Office Design – Modern Scriptoria?

Many hundreds of years ago monasteries dotted Europe and the British Isles. Times were bad. In many cases young men joined became monks because there was no other work available.

There were no printing presses. The only way to publish and preserve books was to hand copy from one text to another. Monks whose handwriting was sure and elegant were tasked to do this copy work.

They sat on stools in large rooms called scriptoria (places for writing). Each monk was assigned a piece of text to copy. Thus they labored day in and day out, slowly and doggedly copying the Word for the benefit of generations to come. They maintained strict silence.

There was no need to collaborate. Each monk had an assignment. He either completed it or did not. If he completed his assignment, he got another. If he did not, he was punished. The performance metric was simple: how much scripture did we produce this month?

Scriptoria were among Western Civilizations first offices. They were factory-like operations with simple production goals and little if any competition.

Until recently modern offices followed a similar production model.

I just visited a prospective client who is looking for an office redesign. Currently the business functions along a long corridor, barely wide enough for two people to pass one another without bumping shoulders. Tiny offices line both sides of the corridor. They all have doors. The business is a consulting firm that caters to a special niche industry.

What the owners want to explore is an open space office. Through my input and through reading and visiting other businesses, they have caught on to the fact that open offices encourage communications among employees. Communication engenders ideas and faster solutions.

Yet, just as important, people need to have quiet space where they can write, or program or crunch numbers. So it’s a balancing act.

Landlords are becoming more and more amenable to switching from the enclosed boxy model to the open model. Depending on your local leasing market, you may be able to get some development funds from your new landlord or at the very least, a few months of free rent to help make the transition. Check with a good tenant rep to find out what’s happening in your local market.

Is modern office design reverting to the scriptorium model?

Here are some fun office spaces courtesy of Forbes to get your creative juices flowing.

Box.com office

Box.com

 

Microsoft office.

Microsoft

 

Google Office

Google

 

 

Office Quirks

Moving offices or even renovating them always gives everyone in your business a fresh perspective about their job.

With the shrinkage in office space taking place in every sector, designers and owners need to be creative in the ways in imagining and implementing creative new office features.

Your first step is to figure out how to pay. In that pursuit consult with your tenant broker and let him be your contact with the landlord, who is your best source of funding.

If it’s a tenant’s market, the landlord may grant you a reasonable build-out at his expense. At the very least she may finance it with several months of free rent.

Here are some trending ideas in new offices.

Frosted Glass Partitions
One of the problems with a small office is the, ahem, it’s small! It’s small, but you don’t want it to look small. A great solution is frosted glass partitions. These have the advantage of offering the open and airy feeling of glass with a measure of privacy from the frosting.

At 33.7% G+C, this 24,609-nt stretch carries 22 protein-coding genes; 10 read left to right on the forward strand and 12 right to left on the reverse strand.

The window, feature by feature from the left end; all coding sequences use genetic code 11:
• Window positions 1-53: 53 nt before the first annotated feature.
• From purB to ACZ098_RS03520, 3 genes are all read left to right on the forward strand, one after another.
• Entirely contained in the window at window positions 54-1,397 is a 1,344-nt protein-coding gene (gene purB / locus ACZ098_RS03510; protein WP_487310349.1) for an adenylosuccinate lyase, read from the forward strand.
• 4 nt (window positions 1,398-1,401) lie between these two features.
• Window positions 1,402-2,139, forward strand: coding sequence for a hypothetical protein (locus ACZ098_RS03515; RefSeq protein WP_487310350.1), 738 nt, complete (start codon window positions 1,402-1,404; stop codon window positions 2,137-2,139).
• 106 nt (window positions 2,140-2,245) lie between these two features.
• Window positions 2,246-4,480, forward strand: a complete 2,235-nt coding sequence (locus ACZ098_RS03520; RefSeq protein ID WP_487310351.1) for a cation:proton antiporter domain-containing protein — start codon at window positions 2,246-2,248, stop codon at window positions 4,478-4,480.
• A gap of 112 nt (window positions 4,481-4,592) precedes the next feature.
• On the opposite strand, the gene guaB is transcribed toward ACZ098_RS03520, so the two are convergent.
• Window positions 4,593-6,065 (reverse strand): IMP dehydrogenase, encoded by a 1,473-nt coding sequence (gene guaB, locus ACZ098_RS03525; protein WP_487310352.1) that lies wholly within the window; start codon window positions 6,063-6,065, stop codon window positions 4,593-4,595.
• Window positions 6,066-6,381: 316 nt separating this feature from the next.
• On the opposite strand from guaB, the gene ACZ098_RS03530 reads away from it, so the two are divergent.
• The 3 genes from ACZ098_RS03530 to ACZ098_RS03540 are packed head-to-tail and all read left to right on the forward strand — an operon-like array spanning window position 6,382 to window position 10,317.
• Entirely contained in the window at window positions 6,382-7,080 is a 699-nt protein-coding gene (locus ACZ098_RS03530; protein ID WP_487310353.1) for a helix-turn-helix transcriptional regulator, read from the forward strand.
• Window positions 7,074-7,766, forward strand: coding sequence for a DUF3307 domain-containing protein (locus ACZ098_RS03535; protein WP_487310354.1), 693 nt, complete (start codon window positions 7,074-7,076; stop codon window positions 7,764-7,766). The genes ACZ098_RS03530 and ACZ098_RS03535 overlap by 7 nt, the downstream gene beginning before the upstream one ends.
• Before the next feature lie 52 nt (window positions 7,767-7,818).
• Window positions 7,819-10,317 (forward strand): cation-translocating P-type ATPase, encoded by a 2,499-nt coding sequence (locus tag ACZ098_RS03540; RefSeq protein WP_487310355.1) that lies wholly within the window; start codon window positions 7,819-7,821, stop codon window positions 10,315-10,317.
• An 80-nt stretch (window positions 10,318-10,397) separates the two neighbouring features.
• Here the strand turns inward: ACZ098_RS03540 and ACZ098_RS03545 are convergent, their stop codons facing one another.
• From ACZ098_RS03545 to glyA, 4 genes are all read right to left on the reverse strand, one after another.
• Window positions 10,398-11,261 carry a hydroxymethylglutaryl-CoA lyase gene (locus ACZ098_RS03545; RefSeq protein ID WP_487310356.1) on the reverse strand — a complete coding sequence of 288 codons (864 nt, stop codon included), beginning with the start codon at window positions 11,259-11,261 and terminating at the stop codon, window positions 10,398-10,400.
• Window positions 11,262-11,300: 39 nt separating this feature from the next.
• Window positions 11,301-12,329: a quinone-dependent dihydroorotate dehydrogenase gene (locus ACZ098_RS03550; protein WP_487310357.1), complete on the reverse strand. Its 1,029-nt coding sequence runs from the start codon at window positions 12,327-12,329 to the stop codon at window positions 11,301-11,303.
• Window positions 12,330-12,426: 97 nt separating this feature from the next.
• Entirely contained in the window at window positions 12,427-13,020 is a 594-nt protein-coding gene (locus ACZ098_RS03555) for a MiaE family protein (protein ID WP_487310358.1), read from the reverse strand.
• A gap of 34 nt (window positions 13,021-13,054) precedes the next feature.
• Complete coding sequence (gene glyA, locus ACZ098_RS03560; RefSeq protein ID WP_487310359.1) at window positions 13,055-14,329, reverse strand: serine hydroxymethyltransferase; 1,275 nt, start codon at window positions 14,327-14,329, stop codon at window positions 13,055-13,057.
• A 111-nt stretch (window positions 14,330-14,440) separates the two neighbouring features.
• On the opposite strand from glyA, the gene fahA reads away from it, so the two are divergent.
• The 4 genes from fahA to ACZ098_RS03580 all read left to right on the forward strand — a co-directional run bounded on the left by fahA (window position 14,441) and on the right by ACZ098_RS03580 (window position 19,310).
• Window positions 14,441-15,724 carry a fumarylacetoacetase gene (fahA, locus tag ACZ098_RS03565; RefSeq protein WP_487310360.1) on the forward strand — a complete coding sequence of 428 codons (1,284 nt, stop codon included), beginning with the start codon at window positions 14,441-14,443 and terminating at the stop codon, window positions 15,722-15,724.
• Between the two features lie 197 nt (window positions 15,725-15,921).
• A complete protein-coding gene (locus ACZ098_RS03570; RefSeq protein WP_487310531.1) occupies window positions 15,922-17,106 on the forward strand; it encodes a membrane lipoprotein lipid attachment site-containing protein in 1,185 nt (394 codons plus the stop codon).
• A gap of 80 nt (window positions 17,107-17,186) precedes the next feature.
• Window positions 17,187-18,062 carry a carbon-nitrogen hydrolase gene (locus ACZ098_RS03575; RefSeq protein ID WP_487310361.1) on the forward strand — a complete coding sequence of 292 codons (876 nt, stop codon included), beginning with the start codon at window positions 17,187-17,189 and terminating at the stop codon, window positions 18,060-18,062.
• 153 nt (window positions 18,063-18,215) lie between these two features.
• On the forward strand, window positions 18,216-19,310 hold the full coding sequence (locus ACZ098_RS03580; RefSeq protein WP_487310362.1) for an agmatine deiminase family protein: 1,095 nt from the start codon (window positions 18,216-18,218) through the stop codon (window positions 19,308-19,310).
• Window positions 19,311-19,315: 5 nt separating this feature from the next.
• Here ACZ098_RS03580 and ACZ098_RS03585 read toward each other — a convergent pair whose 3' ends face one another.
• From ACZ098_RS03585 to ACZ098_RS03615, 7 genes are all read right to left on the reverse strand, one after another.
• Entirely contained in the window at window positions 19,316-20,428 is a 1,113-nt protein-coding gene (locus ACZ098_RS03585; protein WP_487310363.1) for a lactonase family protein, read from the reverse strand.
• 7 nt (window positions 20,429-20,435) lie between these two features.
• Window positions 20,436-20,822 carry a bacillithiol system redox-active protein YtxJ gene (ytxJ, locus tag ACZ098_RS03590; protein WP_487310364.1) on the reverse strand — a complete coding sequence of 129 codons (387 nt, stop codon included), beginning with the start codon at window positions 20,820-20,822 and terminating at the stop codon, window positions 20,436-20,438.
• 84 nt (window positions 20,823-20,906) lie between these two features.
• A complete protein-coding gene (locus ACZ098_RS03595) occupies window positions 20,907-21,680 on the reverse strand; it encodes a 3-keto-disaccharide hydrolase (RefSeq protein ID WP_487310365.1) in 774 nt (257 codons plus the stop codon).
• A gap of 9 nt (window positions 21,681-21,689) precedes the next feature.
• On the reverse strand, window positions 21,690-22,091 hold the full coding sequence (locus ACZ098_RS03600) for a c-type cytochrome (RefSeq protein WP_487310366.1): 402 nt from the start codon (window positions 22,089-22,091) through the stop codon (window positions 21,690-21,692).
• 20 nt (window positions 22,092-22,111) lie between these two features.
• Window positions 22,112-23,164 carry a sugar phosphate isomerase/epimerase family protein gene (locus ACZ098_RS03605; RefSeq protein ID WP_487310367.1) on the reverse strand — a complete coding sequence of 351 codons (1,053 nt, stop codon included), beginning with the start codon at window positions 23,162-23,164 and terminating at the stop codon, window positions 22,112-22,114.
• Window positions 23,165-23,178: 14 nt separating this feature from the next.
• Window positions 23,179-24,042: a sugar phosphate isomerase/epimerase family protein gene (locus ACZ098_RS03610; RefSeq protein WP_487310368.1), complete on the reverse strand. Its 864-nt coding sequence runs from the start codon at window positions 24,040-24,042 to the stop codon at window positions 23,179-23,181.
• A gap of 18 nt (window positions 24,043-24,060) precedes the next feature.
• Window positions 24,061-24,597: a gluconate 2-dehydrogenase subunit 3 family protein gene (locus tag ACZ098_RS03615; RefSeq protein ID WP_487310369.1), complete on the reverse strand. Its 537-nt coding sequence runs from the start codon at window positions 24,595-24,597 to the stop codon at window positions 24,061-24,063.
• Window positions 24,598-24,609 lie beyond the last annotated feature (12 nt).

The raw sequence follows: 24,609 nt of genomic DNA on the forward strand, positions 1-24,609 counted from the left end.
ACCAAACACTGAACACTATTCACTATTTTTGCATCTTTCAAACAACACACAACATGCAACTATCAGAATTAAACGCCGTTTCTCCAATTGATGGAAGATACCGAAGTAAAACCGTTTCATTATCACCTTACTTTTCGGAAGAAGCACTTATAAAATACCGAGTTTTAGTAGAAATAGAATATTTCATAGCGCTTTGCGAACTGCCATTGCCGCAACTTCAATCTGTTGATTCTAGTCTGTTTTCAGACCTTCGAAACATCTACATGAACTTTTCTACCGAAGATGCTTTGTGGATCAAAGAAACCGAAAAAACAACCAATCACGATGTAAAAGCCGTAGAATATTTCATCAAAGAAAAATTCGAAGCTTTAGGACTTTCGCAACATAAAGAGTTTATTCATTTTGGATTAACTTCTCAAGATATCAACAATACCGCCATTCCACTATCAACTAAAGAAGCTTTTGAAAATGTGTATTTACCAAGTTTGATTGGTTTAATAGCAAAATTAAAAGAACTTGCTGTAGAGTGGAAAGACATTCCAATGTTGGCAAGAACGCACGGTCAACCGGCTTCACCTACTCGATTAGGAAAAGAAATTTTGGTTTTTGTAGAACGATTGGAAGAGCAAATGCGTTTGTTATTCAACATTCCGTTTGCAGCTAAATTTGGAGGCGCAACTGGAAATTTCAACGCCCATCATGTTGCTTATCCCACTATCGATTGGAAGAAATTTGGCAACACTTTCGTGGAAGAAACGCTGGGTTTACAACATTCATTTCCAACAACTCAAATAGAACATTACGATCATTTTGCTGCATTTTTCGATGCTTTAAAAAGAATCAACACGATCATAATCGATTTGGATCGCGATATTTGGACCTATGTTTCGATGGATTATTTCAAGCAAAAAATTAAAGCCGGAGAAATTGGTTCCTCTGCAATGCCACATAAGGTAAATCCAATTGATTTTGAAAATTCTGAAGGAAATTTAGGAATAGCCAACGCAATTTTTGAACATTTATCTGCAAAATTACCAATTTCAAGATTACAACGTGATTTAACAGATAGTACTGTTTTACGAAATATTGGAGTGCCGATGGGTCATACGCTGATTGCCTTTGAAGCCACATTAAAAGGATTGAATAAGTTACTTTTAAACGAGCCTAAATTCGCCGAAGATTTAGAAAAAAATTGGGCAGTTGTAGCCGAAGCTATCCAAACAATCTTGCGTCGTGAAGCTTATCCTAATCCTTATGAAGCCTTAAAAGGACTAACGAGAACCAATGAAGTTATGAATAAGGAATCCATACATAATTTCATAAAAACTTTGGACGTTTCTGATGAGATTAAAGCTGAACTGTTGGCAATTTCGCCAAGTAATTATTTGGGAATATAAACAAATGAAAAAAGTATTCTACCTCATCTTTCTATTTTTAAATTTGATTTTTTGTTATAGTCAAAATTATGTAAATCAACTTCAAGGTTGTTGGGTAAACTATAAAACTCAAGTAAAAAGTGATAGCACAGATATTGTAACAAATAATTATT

This conference room in Google’s New York office is open, yet the frosted glass keeps its occupants from being ogle bait.

Collaboration Space with Writing Facility
The white board has recently giving up prestige to the old fashion blackboard, but you should follow whatever pleases you and your associates.

 

As you can see, the folks at Lumosity chose white.

 

blackboard-traditional-home-office
Whereas this executive chose black for her think and reminder board. The black does tend to compress the space.

Paint Colors
Which leads us to the obvious. Small spaces need lighter shades to appear bigger. When asked, I would add lighter neutral shades.

This is a very small office, but remains spacious because of the muted grays and black highlights.

Amenities Room
We have all heard about the creative playrooms at Google and other high tech offices. These companies place a high value on creativity.

Those of us with far less money to spend must be even more creative if we are going to offer a space luxury like an amenities room.

If napping is an important value in your operation (many researchers are increasingly touting the value of napping), then a small space with a sleeping recliner might be the solution. Just figure out who gets to nap when!

Napping recliner

Courtesy: http://www.courtneyprice.com/google-offices/

http://www.courtneyprice.com/google-offices/

Ergonomic Office Seating – and Standing

Modern ergonomic furniture is changing the look (and feel!) of the modern office. With current thinking warning that too much sitting is as harmful as obesity, furniture makers have stepped up with standing desks as well as some unusual and mega-comfortable seating.

 

twiterOfficeChair

 

 

 

 

 

 

 

 

 

 

 

 

 

 

 

 

 

 

 

The Knoll Generation office chair purports to move with the posture of the sitter, whether in intense spreadsheet analysis or just napping. You can read more about it here.

 

 

ergonomic-office-furniture-from-okamura-1

Japanese office furniture manufacturer, Okumura, markets these ergonomic work stations. Purportedly, function dominates form, as the assemblage looks like a cross between the Star Ship Enterprise and a dentist office. This is an office designer’s challenge. An area rug or two here along with some plants might be a good start to soften things up. I would love to see this in situ, if anyone as a picture. From Freshome.